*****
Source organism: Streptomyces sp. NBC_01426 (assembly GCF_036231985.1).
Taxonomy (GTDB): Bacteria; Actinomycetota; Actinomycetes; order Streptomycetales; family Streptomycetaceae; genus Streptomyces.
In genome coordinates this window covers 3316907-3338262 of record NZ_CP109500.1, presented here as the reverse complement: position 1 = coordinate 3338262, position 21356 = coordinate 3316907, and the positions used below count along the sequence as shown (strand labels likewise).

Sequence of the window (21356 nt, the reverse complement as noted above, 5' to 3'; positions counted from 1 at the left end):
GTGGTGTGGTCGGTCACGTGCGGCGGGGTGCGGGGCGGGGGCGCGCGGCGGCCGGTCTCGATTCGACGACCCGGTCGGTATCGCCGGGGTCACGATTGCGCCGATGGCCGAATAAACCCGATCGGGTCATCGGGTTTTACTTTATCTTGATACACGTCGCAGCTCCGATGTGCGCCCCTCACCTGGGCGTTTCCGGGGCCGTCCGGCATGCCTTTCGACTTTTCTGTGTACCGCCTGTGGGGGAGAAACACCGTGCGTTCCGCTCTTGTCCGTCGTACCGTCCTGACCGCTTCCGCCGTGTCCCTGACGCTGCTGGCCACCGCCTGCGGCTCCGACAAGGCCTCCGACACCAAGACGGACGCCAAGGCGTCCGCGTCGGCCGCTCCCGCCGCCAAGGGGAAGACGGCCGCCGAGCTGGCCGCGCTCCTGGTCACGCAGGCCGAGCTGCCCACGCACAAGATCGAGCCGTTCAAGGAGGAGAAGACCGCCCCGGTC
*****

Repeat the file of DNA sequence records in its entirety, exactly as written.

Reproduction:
Source organism: Streptomyces sp. NBC_01426 (assembly GCF_036231985.1).
Taxonomy (GTDB): Bacteria; Actinomycetota; Actinomycetes; order Streptomycetales; family Streptomycetaceae; genus Streptomyces.
In genome coordinates this window covers 3316907-3338262 of record NZ_CP109500.1, presented here as the reverse complement: position 1 = coordinate 3338262, position 21356 = coordinate 3316907, and the positions used below count along the sequence as shown (strand labels likewise).

Sequence of the window (21356 nt, the reverse complement as noted above, 5' to 3'; positions counted from 1 at the left end):
GTGGTGTGGTCGGTCACGTGCGGCGGGGTGCGGGGCGGGGGCGCGCGGCGGCCGGTCTCGATTCGACGACCCGGTCGGTATCGCCGGGGTCACGATTGCGCCGATGGCCGAATAAACCCGATCGGGTCATCGGGTTTTACTTTATCTTGATACACGTCGCAGCTCCGATGTGCGCCCCTCACCTGGGCGTTTCCGGGGCCGTCCGGCATGCCTTTCGACTTTTCTGTGTACCGCCTGTGGGGGAGAAACACCGTGCGTTCCGCTCTTGTCCGTCGTACCGTCCTGACCGCTTCCGCCGTGTCCCTGACGCTGCTGGCCACCGCCTGCGGCTCCGACAAGGCCTCCGACACCAAGACGGACGCCAAGGCGTCCGCGTCGGCCGCTCCCGCCGCCAAGGGGAAGACGGCCGCCGAGCTGGCCGCGCTCCTGGTCACGCAGGCCGAGCTGCCCACGCACAAGATCGAGCCGTTCAAGGAGGAGAAGACCGCCCCGGTC